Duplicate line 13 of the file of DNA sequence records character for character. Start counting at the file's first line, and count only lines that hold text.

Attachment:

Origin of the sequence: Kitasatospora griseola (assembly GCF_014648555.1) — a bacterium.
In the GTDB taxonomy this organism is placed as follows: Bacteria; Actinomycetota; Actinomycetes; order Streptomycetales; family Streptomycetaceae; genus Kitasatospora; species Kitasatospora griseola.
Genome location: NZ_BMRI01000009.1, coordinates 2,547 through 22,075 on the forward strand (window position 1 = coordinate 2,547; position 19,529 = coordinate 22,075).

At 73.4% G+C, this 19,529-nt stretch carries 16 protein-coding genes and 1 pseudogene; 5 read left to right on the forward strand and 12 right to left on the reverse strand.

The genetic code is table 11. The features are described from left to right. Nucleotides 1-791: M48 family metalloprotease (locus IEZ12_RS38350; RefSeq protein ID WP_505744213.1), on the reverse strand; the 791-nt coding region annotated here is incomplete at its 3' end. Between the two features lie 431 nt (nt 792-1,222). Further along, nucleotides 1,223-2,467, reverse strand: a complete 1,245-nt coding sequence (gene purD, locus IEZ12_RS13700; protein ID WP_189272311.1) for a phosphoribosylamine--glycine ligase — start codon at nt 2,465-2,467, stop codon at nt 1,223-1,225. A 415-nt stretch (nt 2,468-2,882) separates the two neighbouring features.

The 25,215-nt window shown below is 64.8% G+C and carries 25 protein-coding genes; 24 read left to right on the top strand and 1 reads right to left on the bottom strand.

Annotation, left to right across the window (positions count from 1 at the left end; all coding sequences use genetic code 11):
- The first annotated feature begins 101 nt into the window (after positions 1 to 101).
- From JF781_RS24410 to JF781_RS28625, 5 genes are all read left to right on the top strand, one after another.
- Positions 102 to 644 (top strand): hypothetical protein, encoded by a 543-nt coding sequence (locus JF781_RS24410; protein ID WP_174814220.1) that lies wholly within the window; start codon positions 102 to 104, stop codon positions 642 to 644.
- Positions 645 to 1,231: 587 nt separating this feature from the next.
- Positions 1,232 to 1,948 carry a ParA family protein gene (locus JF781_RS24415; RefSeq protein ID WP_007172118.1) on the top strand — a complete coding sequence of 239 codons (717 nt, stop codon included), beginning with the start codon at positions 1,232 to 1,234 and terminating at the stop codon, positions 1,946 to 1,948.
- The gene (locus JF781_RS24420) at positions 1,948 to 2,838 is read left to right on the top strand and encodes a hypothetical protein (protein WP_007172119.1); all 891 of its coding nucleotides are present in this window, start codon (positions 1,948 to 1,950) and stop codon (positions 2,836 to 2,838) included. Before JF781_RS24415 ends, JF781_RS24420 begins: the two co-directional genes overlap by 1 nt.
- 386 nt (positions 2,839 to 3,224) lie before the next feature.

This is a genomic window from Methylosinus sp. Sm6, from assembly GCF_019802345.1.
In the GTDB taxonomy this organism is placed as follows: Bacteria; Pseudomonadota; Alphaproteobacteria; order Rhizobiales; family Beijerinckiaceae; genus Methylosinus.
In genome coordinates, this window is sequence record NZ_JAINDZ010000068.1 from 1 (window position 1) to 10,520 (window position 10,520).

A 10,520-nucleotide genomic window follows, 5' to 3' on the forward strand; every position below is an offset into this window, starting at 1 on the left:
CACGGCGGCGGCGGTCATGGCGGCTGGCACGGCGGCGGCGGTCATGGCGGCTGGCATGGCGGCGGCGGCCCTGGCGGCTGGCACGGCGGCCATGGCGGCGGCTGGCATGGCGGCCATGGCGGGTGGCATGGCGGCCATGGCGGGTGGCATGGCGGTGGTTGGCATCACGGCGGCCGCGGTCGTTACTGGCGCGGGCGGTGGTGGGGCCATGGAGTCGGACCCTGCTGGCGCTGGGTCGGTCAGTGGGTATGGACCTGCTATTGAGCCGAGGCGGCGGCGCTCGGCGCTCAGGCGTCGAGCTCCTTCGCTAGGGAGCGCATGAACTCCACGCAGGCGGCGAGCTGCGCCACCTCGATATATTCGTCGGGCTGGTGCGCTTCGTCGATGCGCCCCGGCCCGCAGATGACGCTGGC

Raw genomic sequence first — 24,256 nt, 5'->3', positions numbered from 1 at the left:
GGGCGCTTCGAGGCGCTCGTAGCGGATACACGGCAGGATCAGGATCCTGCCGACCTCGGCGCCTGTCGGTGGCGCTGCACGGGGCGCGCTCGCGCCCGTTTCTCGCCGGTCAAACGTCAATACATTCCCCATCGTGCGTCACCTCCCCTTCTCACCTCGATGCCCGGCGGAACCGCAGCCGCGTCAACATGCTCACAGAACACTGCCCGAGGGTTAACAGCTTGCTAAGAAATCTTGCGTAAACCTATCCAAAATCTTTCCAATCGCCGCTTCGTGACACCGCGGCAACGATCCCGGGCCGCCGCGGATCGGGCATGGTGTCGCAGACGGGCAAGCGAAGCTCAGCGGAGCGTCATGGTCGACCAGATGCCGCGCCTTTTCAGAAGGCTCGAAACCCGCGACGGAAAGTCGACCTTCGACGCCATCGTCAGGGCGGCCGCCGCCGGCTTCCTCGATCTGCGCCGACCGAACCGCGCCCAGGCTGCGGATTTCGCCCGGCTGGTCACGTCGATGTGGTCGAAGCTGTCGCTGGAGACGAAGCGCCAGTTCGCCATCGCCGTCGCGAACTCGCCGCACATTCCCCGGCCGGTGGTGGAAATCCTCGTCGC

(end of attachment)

- The gene (locus JF781_RS24420) at positions 1,948 to 2,838 is read left to right on the top strand and encodes a hypothetical protein (protein WP_007172119.1); all 891 of its coding nucleotides are present in this window, start codon (positions 1,948 to 1,950) and stop codon (positions 2,836 to 2,838) included. Before JF781_RS24415 ends, JF781_RS24420 begins: the two co-directional genes overlap by 1 nt.